Christian reconciliation is a complex practice. I’ve had the occasion to think about this (again) in that wake of the brutal killing of Tyre Nichols.
As media outlets exploded with commentary after that horrifying video was released, I found myself (like so many others) torn on how best to respond. Initially, a part of me wanted to find ways to foster forgiveness and understanding across the racial lines that were quickly drawn. I wanted, that is, to help promote peace between those who felt wounded by what they saw, and those who felt that they were wrongfully condemned by those wounds. Yet as the days passed, I confess, I found that my desire for reconciliation was strangely half-hearted. I found myself, to put it more baldly, not sure that reconciliation is really what I want.
At least, not yet.
St. Augustine described the effect of sin upon the human heart as a sort of “curving inward on oneself.” In this image, he is elaborating upon the traditional Christian belief that human beings are created with a natural desire for God. Sin, in this view, is when we choose against our natural desire for God––toward more base and self-oriented desires. Augustine’s insight is that, when we settle for these desires, our desire itself gets reoriented. We start craving these things rather than God, and fixing our vision on them.
Thus, over time, we get curved inward on ourselves. We get to the point where we have trained ourselves to see these desires as natural and normal. And we can no longer see how distorted they are. Augustine also believed that this was something that was socially reinforced (hence, his famous “pear story”). Having come to see the world in a certain way, we surround ourselves with people who share our worldview, and help convince us that the distortion is just the way things really are.
This is why reconciliation, which is indeed the end of Christian life, is still just that—an end. Put differently, Christians have always believed that the sacrament of reconciliation is the end of a process which begins with several other steps. Two in particular seem important in this case. The first is conversion. The second is confession. Reconciliation without conversion and confession is no reconciliation at all.
Conversion is necessary because sin has changed our orientation. Having been turned inward on ourselves, we need to be turned back toward God. Having been blinded, we need to again be able to see. And confession is necessary to make this conversion public. Sin that is socially reinforced must be dealt with by a repentance that is tapped into the deepest resources of our communities.
This past week, I have had to face the reality again that ours is not (yet) the hour for reconciliation. I’ve thought this as I’ve heard—as you, perhaps, have heard—many people ask: How can the killing of Tyre Nichols be racially motivated if the officers that killed him were black? Behind this question is the belief that “racism” is an individual’s hatred for another individual (based, for example, on a difference in skin color).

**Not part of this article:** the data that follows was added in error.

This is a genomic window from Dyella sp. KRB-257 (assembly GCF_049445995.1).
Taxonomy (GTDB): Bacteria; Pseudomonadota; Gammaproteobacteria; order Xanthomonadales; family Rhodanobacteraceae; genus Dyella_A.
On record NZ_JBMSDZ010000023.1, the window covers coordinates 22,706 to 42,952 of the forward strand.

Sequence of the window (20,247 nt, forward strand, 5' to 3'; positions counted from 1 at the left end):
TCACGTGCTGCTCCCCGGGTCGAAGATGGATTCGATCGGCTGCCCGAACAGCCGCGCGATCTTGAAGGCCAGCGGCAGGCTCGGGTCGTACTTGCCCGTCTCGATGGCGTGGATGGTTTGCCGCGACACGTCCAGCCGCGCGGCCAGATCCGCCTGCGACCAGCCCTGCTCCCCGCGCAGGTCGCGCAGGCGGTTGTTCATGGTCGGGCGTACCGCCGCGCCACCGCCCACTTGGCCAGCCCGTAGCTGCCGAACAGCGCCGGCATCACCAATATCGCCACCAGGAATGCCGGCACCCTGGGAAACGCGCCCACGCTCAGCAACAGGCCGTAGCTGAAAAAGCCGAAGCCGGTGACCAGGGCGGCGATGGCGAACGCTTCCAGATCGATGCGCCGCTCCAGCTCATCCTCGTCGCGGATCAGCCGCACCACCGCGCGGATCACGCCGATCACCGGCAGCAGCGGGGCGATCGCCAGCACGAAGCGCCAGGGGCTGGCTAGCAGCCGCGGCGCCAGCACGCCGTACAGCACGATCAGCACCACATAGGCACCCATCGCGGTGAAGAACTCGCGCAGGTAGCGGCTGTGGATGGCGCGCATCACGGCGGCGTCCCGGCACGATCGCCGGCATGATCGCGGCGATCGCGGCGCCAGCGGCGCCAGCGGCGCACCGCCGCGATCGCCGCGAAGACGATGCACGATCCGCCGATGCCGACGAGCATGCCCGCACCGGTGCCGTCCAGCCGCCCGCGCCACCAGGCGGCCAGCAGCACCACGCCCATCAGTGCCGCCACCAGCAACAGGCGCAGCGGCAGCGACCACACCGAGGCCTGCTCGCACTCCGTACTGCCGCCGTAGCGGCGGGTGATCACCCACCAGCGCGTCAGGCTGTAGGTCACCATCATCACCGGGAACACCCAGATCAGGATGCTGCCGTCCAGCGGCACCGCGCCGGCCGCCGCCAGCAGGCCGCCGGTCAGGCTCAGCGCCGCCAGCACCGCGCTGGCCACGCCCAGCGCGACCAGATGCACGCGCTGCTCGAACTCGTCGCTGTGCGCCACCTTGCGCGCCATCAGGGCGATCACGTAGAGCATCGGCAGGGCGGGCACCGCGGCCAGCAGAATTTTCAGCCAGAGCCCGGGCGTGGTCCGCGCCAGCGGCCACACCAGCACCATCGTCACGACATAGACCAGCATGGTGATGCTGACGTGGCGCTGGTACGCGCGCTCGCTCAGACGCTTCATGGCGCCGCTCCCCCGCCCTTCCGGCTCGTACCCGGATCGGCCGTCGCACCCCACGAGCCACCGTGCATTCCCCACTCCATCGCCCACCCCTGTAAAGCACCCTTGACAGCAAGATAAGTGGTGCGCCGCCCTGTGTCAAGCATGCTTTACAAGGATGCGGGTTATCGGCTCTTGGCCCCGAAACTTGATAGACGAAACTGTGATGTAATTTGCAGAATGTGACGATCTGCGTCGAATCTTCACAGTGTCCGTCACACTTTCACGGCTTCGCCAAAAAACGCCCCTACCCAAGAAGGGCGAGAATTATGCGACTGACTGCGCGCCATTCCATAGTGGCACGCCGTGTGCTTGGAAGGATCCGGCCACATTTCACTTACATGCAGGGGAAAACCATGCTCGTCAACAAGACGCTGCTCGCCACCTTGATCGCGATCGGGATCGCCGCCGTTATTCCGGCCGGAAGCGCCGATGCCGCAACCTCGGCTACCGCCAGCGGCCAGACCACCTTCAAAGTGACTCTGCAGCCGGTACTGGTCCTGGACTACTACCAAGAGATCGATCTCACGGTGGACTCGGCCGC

It’s worth saying that it’s certainly still possible for racism to be the source of a black individual’s animosity toward another black individual—this is a common psychological phenomenon, where victims “internalize” harm shown toward them, and harm others like them because of it. But what this question—how can the killing of a black man by black police officers be a result of racism—shows is how “curved inward” on ourselves we still are––how blind we still are—to the ways that race and racism have permeated our culture, not only at the superficial level of prejudice and stereotyping, but on a structural level––constructing entire social technologies, and organizing comprehensive social performances.
I admit, I am constantly surprised by how many still chafe at the idea that racism might be embedded within the legal codes of this country. As if the three-fifths compromise wasn’t a constitutional amendment; as if the lynchings of five thousand black bodies in this country weren’t declared legal by our federal government; as if the Christian churches that wouldn’t marry an interracial couple like my parents weren’t backed by a history of anti-miscegenation laws; as if we had never seen “Black Codes,” or “Jim Crow Laws,” or the “War on Drugs,” or “Stop and Frisk” policies, or any of the other ways in which racial profiling continues to be inscribed in and enabled by the political and legal structures of our nation.
It should be no surprise that in a world where racial profiling has been police policy—and people today still defend racial profiling as a strategically important practice––that even black police officers are capable of racially motivated killing.
In such a world, what we need, more than anything, is to confess. To confess that we have not yet fully come to terms with our racial history. To confess, in fact, that many of the ways in which we have ostensibly come to terms with this history are (at best) superficial, and have actually served to hide how racism endures at a systemic level. To confess, in other words, that in treating the symptoms, we have allowed the disease to mutate, bury itself, and so become more insidious than ever.
Lent is coming. And I pray that all of us might use that penitential season as a chance to come before God, confess our sins, and have our hearts more fully converted.